5100 7th Street
Bay City, TX 77414
Phone: (979) 245-9300
Fax: (979) 245-2250
Arts & Museums
The Brazoria County Historical Museum is located in downtown Angleton. This museum is where you will find a treasure of documents, publications, photographs, and a lot more on the history of the Brazoria County. See website for more information.
Visit this 480-acre park and see how things are done the cowboy way on a large cattle ranch. It's like taking a trip back in time to experience first-hand ranch living. You can watch the wranglers ride, rope and cook their food. Add some elegance to the tour by visiting the lovely Victorian-furnished home. If the kids are along, they will adore the enormous 1930s tree house. This is a living museum where you will learn about the commitment of the pioneers and black cowboys throughout history. The history of four generations of the George family is documented and available for viewing.
Train-lovers, history buffs, and even children will enjoy this journey back in time at the Rosenberg Railroad Museum. Your guided tour includes stops at the museum gallery where you can enjoy the exhibits of historical railroad artifacts as well as a video. Next stop: the education station complete with model trains, educational videos and train-themed activities featuring Thomas the Tank Engine for the children. Visit Tower 17 and find out how to keep trains on track or set off the warning bells for an arriving train. The little red caboose enchants children and adults alike as you find out what traveling on a train really looks like. Finish your trip with both free souvenirs for the children and a selection of gifts and magazines in the main station. - Lisa Carey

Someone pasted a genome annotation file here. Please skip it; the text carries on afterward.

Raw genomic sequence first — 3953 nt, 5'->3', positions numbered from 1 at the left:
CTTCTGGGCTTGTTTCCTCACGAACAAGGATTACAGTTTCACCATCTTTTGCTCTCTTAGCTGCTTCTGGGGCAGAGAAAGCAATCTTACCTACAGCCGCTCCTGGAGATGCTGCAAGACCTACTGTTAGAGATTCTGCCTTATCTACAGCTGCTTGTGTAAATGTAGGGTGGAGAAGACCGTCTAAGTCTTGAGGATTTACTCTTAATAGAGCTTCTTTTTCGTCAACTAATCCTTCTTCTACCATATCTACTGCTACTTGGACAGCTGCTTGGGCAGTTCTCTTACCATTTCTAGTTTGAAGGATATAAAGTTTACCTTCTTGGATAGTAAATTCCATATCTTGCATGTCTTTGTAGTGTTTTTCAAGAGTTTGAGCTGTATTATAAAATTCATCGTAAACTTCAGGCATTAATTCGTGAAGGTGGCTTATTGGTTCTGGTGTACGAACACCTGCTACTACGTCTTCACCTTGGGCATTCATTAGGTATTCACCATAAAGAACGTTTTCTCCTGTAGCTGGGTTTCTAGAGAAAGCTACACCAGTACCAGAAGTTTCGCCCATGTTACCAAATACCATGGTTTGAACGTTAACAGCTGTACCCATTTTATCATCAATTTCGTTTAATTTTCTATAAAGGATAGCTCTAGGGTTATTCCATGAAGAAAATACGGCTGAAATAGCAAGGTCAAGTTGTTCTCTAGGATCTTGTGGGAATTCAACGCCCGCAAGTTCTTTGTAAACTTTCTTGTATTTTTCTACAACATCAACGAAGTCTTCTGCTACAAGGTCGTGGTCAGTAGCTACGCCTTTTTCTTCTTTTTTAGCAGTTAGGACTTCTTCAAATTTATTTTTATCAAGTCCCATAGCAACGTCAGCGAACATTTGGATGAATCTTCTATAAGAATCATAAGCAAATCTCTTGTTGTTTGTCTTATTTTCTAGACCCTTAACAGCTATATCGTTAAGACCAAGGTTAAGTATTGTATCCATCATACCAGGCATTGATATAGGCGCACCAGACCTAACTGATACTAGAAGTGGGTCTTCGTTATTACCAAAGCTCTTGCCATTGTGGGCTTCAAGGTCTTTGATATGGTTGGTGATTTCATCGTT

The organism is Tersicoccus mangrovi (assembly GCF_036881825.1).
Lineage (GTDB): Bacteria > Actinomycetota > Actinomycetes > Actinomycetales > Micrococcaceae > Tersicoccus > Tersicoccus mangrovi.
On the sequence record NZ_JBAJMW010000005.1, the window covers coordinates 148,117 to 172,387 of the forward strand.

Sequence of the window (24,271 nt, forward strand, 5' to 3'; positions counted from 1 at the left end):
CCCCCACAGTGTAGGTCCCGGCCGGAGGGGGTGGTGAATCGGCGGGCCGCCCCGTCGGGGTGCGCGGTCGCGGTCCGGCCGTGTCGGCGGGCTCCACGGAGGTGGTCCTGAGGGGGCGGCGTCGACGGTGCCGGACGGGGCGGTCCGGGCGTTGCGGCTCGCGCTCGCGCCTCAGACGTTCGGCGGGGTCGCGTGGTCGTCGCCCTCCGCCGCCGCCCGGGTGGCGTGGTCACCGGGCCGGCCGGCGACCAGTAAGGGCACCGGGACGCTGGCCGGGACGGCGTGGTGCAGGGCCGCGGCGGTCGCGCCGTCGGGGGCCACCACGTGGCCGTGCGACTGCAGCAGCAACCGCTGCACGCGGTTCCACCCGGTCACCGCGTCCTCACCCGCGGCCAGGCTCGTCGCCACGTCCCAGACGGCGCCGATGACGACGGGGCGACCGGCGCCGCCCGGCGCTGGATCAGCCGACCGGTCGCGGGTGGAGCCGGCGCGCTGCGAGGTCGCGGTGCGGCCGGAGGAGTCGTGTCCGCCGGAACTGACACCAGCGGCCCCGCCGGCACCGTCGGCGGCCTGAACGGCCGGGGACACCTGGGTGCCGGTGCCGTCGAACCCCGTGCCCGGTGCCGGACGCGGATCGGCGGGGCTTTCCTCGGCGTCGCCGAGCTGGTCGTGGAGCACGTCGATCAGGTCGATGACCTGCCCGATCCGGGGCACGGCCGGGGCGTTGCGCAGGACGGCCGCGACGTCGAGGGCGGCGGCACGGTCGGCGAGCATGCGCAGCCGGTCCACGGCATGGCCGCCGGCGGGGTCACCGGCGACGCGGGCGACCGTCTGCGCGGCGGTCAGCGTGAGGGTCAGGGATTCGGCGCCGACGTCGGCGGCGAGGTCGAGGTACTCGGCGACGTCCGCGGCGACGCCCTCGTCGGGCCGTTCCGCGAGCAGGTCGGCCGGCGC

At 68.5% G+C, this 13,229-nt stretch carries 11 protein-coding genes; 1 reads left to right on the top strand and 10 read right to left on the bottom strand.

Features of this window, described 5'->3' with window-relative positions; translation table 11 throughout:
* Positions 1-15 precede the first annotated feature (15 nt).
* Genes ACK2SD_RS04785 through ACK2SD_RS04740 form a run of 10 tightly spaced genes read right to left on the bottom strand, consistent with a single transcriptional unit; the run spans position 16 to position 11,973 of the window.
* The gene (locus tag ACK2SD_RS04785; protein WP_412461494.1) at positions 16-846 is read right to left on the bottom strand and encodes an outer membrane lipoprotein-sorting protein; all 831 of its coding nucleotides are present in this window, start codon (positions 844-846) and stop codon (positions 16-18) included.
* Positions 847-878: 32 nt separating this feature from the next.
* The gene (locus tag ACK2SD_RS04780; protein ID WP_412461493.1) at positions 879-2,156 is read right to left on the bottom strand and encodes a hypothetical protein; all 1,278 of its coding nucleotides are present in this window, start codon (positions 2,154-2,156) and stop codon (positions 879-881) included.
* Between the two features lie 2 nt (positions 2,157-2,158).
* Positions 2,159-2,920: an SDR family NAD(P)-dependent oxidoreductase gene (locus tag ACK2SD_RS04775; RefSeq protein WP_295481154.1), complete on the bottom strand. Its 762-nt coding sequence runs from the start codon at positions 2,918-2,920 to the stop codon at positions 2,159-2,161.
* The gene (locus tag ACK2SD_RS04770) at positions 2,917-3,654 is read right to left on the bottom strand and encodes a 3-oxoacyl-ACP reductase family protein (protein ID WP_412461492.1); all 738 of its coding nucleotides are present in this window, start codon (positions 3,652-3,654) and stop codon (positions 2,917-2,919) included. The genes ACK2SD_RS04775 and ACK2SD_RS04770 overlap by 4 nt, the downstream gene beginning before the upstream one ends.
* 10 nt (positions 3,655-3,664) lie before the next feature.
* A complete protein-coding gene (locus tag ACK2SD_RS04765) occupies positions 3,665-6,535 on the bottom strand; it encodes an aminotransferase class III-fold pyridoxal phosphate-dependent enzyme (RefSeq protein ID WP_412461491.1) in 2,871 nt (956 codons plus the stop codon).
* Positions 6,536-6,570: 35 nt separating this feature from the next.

There is something about small, famous museums that draw people from afar, and this is one of the state's gems. Maybe it is because it was the dwelling place of Jane Long, "The Mother of Texas," or maybe because of the historical ranch activity. Whatever the attraction, visitors are able to follow much of Fort Bend county's history from the start of the Austin Colony in the early 1800s to the sugar cane pioneers. On the grounds you will be able to view the 1840s Long-Smith home as well as the 1883 Victorian residence of Texas Congressman John Moore.
We all love sugar and this is where most of the Texas sugar refining is done. On the same grounds since 1843, the plant now imports most of its sugar. Everyone with a sweet tooth or an interest in industrial processes can tour the facilities to see how sugar is cultivated, processed and packaged. The company got its name in an unusual way. The original owner visited Manhattan and stayed in the luxurious Imperial Hotel. Impressed with the property, he decided to adopt the name for his company. A few years later the city (Sugar land) was named in honor of the plant.
If you want to learn about everyday life in the south during the 19th century, head to the Museum of Southern History. It features mid-19th century artifacts, clothing and quilts along with Civil War uniforms and weapons. Special exhibits include a sharecropper's cabin, a chuck box that was used on cattle drives, the Texas Rangers and the Battle of Galveston displays of the American Civil War. The museum also has a research library and a separate room for traveling exhibits.